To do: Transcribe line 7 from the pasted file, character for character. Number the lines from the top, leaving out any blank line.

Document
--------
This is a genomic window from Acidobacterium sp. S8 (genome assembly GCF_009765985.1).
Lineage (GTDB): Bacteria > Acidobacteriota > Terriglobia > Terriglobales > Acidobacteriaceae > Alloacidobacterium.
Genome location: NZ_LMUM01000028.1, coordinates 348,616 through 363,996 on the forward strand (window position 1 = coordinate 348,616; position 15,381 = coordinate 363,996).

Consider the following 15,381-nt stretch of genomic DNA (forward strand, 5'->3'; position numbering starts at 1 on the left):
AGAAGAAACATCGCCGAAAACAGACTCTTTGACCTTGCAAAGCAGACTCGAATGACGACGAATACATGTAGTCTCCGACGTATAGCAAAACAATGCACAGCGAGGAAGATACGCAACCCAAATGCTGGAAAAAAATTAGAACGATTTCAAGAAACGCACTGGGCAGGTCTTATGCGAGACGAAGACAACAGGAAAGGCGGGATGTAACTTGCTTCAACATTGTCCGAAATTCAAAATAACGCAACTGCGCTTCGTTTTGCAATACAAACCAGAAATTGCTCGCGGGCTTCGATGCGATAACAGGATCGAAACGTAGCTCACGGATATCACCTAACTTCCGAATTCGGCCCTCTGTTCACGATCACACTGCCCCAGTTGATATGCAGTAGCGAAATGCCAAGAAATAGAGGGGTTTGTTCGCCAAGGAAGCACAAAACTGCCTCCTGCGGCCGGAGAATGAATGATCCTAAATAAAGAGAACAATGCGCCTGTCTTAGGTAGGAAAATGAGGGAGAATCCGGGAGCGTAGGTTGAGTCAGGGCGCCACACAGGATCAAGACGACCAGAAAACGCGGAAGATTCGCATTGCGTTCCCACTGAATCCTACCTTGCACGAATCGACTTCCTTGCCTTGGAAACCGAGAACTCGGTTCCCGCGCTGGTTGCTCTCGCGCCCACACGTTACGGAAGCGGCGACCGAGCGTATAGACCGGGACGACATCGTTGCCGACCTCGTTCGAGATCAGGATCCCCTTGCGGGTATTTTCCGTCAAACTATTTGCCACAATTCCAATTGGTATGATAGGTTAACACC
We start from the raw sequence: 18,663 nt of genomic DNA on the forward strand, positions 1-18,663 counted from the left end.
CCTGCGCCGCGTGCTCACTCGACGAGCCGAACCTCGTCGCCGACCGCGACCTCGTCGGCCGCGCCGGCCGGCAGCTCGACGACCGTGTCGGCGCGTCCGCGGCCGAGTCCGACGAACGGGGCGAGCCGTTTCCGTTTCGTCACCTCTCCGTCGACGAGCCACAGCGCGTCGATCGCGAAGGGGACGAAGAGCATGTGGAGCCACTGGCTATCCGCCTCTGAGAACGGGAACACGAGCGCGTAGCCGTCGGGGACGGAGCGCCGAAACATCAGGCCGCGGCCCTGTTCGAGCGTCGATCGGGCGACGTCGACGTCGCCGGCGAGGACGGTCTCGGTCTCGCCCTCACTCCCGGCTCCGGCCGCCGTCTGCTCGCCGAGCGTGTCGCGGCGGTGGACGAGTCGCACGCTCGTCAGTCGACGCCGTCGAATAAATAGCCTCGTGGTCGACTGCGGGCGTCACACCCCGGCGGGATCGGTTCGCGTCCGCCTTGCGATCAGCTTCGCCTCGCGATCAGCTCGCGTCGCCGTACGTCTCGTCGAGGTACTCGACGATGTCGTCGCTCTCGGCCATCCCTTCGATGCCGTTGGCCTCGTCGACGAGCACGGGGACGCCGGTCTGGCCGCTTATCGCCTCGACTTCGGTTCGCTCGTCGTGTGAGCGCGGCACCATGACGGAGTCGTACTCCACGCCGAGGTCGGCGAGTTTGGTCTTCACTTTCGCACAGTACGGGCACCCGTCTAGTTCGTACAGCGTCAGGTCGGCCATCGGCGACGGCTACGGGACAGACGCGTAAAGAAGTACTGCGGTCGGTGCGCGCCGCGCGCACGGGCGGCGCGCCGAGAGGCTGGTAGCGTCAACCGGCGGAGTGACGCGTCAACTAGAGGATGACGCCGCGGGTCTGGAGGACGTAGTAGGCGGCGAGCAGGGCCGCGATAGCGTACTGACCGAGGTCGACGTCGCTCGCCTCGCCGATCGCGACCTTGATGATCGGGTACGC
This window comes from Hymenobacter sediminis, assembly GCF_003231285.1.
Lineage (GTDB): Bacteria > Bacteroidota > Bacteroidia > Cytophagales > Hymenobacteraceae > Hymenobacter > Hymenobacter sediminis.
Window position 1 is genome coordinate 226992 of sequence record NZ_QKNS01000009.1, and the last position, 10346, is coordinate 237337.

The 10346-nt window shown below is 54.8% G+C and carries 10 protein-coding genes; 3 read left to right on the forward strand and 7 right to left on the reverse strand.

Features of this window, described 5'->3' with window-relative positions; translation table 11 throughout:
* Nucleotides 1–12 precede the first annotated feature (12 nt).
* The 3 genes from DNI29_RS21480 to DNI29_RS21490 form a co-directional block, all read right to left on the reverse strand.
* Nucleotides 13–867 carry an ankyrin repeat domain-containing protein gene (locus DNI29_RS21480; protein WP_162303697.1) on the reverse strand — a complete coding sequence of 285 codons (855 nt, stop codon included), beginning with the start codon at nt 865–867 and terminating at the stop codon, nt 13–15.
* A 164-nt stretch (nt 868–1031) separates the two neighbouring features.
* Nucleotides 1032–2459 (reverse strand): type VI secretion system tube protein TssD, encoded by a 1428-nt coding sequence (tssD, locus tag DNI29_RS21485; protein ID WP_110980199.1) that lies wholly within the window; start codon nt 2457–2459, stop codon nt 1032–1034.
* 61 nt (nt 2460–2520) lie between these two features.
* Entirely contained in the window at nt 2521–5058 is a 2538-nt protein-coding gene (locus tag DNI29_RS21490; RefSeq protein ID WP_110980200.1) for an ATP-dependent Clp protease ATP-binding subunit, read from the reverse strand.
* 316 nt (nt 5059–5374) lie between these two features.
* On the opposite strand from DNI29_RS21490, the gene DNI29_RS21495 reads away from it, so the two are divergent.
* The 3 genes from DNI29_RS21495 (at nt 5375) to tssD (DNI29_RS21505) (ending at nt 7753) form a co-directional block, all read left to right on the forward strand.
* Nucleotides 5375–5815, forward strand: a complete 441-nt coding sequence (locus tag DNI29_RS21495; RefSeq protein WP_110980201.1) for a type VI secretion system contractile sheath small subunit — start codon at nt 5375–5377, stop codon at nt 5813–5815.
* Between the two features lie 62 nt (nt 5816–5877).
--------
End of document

CCTGCGCCGCGTGCTCACTCGACGAGCCGAACCTCGTCGCCGACCGCGACCTCGTCGGCCGCGCCGGCCGGCAGCTCGACGACCGTGTCGGCGCGTCCGCGGCCGAGTCCGACGAACGGGGCGAGCCGTTTCCGTTTCGTCACCTCTCCGTCGACGAGCCACAGCGCGTCGATCGCGAAGGGGACGAAGAGCATGTGGAGCCACTGGCTATCCGCCTCTGAGAACGGGAACACGAGCGCGTAGCCGTCGGGGACGGAGCGCCGAAACATCAGGCCGCGGCCCTGTTCGAGCGTCGATCGGGCGACGTCGACGTCGCCGGCGAGGACGGTCTCGGTCTCGCCCTCACTCCCGGCTCCGGCCGCCGTCTGCTCGCCGAGCGTGTCGCGGCGGTGGACGAGTCGCACGCTCGTCAGTCGACGCCGTCGAATAAATAGCCTCGTGGTCGACTGCGGGCGTCACACCCCGGCGGGATCGGTTCGCGTCCGCCTTGCGATCAGCTTCGCCTCGCGATCAGCTCGCGTCGCCGTACGTCTCGTCGAGGTACTCGACGATGTCGTCGCTCTCGGCCATCCCTTCGATGCCGTTGGCCTCGTCGACGAGCACGGGGACGCCGGTCTGGCCGCTTATCGCCTCGACTTCGGTTCGCTCGTCGTGTGAGCGCGGCACCATGACGGAGTCGTACTCCACGCCGAGGTCGGCGAGTTTGGTCTTCACTTTCGCACAGTACGGGCACCCGTCTAGTTCGTACAGCGTCAGGTCGGCCATCGGCGACGGCTACGGGACAGACGCGTAAAGAAGTACTGCGGTCGGTGCGCGCCGCGCGCACGGGCGGCGCGCCGAGAGGCTGGTAGCGTCAACCGGCGGAGTGACGCGTCAACTAGAGGATGACGCCGCGGGTCTGGAGGACGTAGTAGGCGGCGAGCAGGGCCGCGATAGCGTACTGACCGAGGTCGACGTCGCTCGCCTCGCCGATCGCGACCTTGATGATCGGGTACGC